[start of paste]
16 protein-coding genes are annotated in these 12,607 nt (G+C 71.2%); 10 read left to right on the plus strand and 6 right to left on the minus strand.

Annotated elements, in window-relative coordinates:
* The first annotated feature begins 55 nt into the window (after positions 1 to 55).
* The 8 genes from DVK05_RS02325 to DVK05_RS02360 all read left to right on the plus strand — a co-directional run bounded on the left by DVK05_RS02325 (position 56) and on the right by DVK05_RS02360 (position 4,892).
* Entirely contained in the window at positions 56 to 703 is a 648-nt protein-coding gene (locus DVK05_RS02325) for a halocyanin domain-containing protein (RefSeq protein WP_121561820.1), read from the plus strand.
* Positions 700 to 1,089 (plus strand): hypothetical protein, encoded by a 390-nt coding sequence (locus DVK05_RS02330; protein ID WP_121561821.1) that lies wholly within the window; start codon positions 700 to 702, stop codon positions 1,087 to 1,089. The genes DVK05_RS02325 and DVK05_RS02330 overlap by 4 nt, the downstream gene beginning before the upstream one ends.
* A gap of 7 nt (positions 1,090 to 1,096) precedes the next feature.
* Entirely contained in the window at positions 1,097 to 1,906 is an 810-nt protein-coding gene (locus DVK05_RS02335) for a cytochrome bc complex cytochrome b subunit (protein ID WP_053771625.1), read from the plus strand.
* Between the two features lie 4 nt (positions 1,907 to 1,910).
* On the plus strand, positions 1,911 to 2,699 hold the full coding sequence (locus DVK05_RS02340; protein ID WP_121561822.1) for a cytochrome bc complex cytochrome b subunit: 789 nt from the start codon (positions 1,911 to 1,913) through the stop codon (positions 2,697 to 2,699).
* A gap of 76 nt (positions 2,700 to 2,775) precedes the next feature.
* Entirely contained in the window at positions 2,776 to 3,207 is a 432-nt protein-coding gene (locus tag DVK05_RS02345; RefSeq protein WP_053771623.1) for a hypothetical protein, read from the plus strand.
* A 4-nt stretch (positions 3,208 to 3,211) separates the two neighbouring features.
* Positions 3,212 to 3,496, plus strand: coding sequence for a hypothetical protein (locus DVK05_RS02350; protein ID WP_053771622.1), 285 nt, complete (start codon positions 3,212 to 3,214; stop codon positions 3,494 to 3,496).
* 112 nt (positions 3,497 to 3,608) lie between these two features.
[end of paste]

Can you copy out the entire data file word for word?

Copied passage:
16 protein-coding genes are annotated in these 12,607 nt (G+C 71.2%); 10 read left to right on the plus strand and 6 right to left on the minus strand.

Annotated elements, in window-relative coordinates:
* The first annotated feature begins 55 nt into the window (after positions 1 to 55).
* The 8 genes from DVK05_RS02325 to DVK05_RS02360 all read left to right on the plus strand — a co-directional run bounded on the left by DVK05_RS02325 (position 56) and on the right by DVK05_RS02360 (position 4,892).
* Entirely contained in the window at positions 56 to 703 is a 648-nt protein-coding gene (locus DVK05_RS02325) for a halocyanin domain-containing protein (RefSeq protein WP_121561820.1), read from the plus strand.
* Positions 700 to 1,089 (plus strand): hypothetical protein, encoded by a 390-nt coding sequence (locus DVK05_RS02330; protein ID WP_121561821.1) that lies wholly within the window; start codon positions 700 to 702, stop codon positions 1,087 to 1,089. The genes DVK05_RS02325 and DVK05_RS02330 overlap by 4 nt, the downstream gene beginning before the upstream one ends.
* A gap of 7 nt (positions 1,090 to 1,096) precedes the next feature.
* Entirely contained in the window at positions 1,097 to 1,906 is an 810-nt protein-coding gene (locus DVK05_RS02335) for a cytochrome bc complex cytochrome b subunit (protein ID WP_053771625.1), read from the plus strand.
* Between the two features lie 4 nt (positions 1,907 to 1,910).
* On the plus strand, positions 1,911 to 2,699 hold the full coding sequence (locus DVK05_RS02340; protein ID WP_121561822.1) for a cytochrome bc complex cytochrome b subunit: 789 nt from the start codon (positions 1,911 to 1,913) through the stop codon (positions 2,697 to 2,699).
* A gap of 76 nt (positions 2,700 to 2,775) precedes the next feature.
* Entirely contained in the window at positions 2,776 to 3,207 is a 432-nt protein-coding gene (locus tag DVK05_RS02345; RefSeq protein WP_053771623.1) for a hypothetical protein, read from the plus strand.
* A 4-nt stretch (positions 3,208 to 3,211) separates the two neighbouring features.
* Positions 3,212 to 3,496, plus strand: coding sequence for a hypothetical protein (locus DVK05_RS02350; protein ID WP_053771622.1), 285 nt, complete (start codon positions 3,212 to 3,214; stop codon positions 3,494 to 3,496).
* 112 nt (positions 3,497 to 3,608) lie between these two features.